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Dow Rebounds Following Announcement By Fed

Braden Holly |
August 9, 2011 | 4:08 p.m. PDT

Assistant News Editor

Ben Bernanke, Chairman of the Federal Reserve. Image courtesy of Creative Commons.
Ben Bernanke, Chairman of the Federal Reserve. Image courtesy of Creative Commons.
Stocks rebounded Tuesday after dropping sharply on Monday following Standard and Poor’s downgrade of the United States’ credit rating and a week of negative economic data that stoked fears of another recession.    

The Dow index closed up 429 points, rising to levels just below where it began on Monday, which saw a 634 point drop.

“The change in credit ratings is essentially trivial,” said Lawrence Harris, a professor of finance and business economics at the University of Southern California and former chief economist for the U.S. Securities and Exchange Commission.  “It’s one ratings firm out of three.  Nobody believes the U.S. government won’t pay its bills.”

Monday’s sudden drop is more likely indicative of investor’s fears of a new recession and the downgrade simply became a focal point, according to Harris.

“The interesting thing is that normally when credit ratings are downgraded bond prices drop, yesterday they rose,” said Harris.  “That is a clear indication that nobody was worried about the U.S. not paying its bills.”

Tuesday’s rally followed the Federal Reserve’s announcement that it was downgrading its outlook for American economic growth following slower-than-projected growth this year, but would keep interest rates at their current low, a move (or lack of a move) that would keep interest rates for student loans and mortgages lower, and perhaps spur growth in the housing sector.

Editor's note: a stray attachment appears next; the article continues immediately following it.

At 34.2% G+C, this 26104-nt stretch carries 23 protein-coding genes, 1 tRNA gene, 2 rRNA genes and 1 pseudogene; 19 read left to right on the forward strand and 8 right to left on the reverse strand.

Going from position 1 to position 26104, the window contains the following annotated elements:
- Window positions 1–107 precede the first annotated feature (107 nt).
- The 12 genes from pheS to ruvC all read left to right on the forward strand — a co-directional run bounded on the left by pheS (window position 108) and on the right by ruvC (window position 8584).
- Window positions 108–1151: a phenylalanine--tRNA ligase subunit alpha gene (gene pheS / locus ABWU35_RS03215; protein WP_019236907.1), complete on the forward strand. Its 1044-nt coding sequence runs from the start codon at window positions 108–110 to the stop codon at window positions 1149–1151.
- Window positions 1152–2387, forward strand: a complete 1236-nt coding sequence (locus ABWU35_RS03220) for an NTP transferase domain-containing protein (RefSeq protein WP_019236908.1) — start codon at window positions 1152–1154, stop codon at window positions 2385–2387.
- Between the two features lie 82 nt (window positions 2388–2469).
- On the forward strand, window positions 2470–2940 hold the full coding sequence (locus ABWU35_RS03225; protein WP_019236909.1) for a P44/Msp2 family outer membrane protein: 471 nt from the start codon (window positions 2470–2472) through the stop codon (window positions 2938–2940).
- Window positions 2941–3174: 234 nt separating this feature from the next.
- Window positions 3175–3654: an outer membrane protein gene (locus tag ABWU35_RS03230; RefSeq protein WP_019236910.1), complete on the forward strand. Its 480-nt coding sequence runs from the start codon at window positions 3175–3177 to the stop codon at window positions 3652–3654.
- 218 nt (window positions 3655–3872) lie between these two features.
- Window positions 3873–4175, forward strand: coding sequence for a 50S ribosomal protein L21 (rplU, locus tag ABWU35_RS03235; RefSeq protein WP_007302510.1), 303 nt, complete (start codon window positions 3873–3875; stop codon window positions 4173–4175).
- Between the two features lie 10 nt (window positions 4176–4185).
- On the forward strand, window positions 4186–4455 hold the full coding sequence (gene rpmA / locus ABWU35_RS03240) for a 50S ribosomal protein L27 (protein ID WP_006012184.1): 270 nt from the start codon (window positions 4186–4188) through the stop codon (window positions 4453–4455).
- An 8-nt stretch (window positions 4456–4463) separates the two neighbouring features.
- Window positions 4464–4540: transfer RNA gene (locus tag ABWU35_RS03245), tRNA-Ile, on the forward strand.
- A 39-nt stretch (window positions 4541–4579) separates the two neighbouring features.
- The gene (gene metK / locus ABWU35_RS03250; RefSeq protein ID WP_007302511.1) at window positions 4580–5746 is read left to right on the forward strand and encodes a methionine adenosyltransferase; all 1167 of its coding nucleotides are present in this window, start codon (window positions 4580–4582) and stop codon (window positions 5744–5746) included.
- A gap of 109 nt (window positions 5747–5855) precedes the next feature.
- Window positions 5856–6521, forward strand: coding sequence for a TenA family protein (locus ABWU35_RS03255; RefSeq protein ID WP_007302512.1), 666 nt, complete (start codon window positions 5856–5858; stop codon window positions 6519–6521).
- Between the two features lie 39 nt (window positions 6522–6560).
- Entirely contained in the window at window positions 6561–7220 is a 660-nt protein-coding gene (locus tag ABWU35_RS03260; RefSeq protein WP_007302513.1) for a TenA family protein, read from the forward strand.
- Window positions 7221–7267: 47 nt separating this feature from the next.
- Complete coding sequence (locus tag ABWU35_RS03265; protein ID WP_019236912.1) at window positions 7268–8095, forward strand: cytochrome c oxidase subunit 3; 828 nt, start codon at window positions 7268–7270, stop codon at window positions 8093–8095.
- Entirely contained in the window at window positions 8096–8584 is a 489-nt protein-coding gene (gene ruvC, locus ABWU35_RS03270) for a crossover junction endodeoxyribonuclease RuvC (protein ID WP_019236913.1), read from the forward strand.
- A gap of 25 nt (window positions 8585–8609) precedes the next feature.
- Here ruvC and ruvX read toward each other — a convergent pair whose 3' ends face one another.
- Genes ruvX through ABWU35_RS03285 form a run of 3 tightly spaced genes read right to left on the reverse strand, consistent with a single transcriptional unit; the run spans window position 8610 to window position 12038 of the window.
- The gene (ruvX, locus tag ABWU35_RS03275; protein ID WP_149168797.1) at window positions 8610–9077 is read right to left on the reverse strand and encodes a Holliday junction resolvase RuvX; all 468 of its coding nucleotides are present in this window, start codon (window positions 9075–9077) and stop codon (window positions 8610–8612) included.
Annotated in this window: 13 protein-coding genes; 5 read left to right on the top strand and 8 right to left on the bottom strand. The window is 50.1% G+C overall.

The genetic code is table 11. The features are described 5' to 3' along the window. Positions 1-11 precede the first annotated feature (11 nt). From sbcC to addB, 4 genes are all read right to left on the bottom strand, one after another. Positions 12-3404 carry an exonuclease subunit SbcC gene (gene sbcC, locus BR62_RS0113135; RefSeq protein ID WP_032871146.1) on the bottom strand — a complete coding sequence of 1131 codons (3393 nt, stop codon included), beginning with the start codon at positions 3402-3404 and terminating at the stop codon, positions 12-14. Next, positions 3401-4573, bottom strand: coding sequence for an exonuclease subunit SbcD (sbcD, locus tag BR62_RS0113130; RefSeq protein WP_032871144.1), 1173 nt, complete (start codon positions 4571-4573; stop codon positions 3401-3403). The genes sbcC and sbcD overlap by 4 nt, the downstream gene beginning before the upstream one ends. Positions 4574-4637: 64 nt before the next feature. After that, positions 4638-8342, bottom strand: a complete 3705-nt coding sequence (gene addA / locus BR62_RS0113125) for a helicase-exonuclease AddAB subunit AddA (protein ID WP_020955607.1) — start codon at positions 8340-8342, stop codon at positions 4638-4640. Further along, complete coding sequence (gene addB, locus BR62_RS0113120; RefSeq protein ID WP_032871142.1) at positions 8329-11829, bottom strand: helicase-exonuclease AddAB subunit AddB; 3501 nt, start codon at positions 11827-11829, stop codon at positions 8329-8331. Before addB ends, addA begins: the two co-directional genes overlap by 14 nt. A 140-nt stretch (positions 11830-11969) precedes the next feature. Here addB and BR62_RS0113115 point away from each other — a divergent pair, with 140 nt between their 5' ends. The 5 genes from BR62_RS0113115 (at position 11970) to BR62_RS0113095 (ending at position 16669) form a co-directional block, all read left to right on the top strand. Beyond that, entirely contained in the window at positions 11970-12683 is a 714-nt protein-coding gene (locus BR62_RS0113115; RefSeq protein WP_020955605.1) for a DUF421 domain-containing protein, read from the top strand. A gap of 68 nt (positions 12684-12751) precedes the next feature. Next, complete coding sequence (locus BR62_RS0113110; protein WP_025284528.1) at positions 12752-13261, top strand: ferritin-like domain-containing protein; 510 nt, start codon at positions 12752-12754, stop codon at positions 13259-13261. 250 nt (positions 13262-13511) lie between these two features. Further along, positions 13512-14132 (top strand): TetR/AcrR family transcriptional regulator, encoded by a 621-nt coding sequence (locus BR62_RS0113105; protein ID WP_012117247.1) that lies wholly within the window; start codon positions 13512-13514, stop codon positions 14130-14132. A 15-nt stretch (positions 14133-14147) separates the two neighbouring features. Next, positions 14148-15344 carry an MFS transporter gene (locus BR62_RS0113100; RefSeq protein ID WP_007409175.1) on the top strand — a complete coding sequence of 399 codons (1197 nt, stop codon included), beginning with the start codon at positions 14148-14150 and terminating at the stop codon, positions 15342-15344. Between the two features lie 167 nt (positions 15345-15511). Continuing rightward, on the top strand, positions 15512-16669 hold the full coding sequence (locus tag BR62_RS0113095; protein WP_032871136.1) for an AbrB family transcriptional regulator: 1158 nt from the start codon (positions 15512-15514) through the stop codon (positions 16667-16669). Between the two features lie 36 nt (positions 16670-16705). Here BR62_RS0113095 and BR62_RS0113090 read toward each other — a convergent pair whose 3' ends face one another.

“The Committee now expects a somewhat slower pace of recovery over coming quarters than it did at the time of the previous meeting and anticipates that the unemployment rate will decline only gradually toward levels that the Committee judges to be consistent with its dual mandate,” said the Fed in a press release.

The Federal Reserve announced that they would be maintaining the target rate for federal funds at 0 to .25 percent until at least 2013 “to promote the ongoing economic recovery and to help ensure that inflation, over time, is at levels consistent with its mandate…”

A number of factors have contributed to slow economic growth in the United States, many of them beyond the control of American investors and the government.

The United States is not an economic island unto itself, and international events like the tsunami in Japan and economic troubles in the European Union impact the American economy.

The Fed also cites increasing energy costs and the rising price of food as factors retarding economic recovery.

However, not all of our economic woes can be blamed on external factors.

“People are also just very frustrated with the budget process,” said Harris.  “This latest debate on the debt limit was very disturbing to a lot of people.  The government had the opportunity to make some changes and they didn’t do it.”

In addition to announcing the decision to keep interest rates low, the Fed implied that it will not be implementing another round of Qualitative Easing, or the buying of Treasury bonds to push down interest rates, for the time being.


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